Conversations With Your Younger Self

Conversations With Your Younger Self


Imagine what things would change in your life if you could go back in time and have a conversation with your younger self? What would you both chat about? Family, friends, relationships, finances, health, dreams and goals?


Imagine having the ability to take advantage of every massive opportunity that came your way whilst also dodging some of the unnecessary hardships.  Wouldn’t your life be monumentally better? Some might argue to the contrary that life is instead shaped by our mistakes rather than our successes. We would probably all admit that we wouldn’t be the people we are without the mistakes. Yet, we would also admit that we wish we could have at least avoided a few of them here and there.


As this website is devoted to helping people rocket ahead in their personal finance journey, I always like to give one or two constructive tips in each post that can be applied directly to your current financial situation. Rather than unproductively navel gazing, can we glean any life lessons from looking back to the past?


Looking back on our past gives us a profound insight into how we can create a brighter future for ourselves and our family. As we look back we can analyse the great opportunities that we pounced upon, as well as those that we missed. We can learn from those moments of fortune as we try to replicate more of those situations. We can also seek to avoid those misfortunate situations as we try to insulate ourselves from repeating those errors.


7 Examples of Looking Back to Look Forward

  1. Calculate how much you’ve paid off on your mortgage in the past five years. This paints a picture of where your money has been going. Could you manage to pay an extra $100 per week off the principal? What would your home loan look like in 10 years time from making this decision today?
  2. Comb through your wardrobe and look at the graveyard of ever changing fashion. Next time you’re out clothes shopping, maybe this memory might help you to gain some perspective when you see the latest clothing fad.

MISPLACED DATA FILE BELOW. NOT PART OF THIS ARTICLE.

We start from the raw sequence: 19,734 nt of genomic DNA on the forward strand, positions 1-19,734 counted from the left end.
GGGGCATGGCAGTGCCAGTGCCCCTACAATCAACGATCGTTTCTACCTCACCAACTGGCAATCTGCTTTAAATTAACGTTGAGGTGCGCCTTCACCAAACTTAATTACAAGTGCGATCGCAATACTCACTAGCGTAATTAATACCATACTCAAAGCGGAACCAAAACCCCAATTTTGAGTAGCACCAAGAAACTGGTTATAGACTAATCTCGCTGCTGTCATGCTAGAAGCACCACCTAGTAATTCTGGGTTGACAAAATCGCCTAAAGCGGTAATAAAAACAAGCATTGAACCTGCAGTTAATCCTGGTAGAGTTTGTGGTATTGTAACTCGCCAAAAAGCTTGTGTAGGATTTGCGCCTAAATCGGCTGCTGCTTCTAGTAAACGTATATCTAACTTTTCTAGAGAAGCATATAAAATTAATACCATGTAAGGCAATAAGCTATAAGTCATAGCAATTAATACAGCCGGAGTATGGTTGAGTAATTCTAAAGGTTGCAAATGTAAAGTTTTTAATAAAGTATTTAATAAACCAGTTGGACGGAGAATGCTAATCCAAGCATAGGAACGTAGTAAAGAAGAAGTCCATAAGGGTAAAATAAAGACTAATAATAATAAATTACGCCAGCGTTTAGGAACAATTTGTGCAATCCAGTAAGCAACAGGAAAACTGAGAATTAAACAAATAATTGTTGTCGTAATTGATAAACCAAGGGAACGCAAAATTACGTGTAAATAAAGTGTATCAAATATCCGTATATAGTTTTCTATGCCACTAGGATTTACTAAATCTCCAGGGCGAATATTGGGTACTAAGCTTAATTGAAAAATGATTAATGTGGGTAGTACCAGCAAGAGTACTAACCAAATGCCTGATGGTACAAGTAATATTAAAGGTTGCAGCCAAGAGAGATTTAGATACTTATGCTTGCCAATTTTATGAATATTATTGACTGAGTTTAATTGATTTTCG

3. Look at the cars you’ve owned over the past decade. How much would you estimate car expenditure has cost your family? Ever buy new? Could you drive a more modest vehicle and use the saved money to put towards income producing investments?
  4. Think of the missed investment opportunities. They’re the ‘If onlys’ you talk about with your mates. They’re the Apples, the Costcos, the Alibabas and the Facebook investments that you’ve missed out on. To learn from past events, keep an eye out for the future world-changing ideas that are right in front of you.
  5. Work out how much you have saved for your retirement. Consider salary sacrificing an additional $20 a week to change the living standard you will experience in the future. Don’t forget that compound interest is a powerful friend!
  6. Reminisce about the memorable take out/restaurant meals that you’ve had. What was it that made these experiences so great? Compare that to the weekly ‘eat outs’ that barely even induced a smile. Perhaps look towards reducing the amount of incidental eat outs and instead save them for special circumstances where you do something eat some unique and special with amazing people you care about.
  7. How much have you spent on electronic contraptions over the years? I’m talking televisions, CDs, DVDs, set top boxes, laptops, mobile phones, tablets etcetera. They all need continual upgrading. Could your life be as equally pleasant with the absence of one or two devices? What would this save you per year?


We each have (if we’re lucky), an average of 82 years on this earth nowadays. Time ticks by incredibly quickly and I’m beginning to understand this more the older I get. We all make mistakes, but they really are only mistakes if we choose not to learn from them. Have a think about where all your big wins might come from in the next 10 years and position yourself to take full advantage of them in the years ahead.


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Posted on May 22, 2016 in Budgeting Mindset

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About the Author

I LOVE budgeting! Why you ask? Having a clearly defined budget enables my family of six to live an empowered life. I work as part time teacher, I’m an investor, novice longboarder, man of faith and run Budget Brilliance with a view towards seeing people’s lives changed financially.

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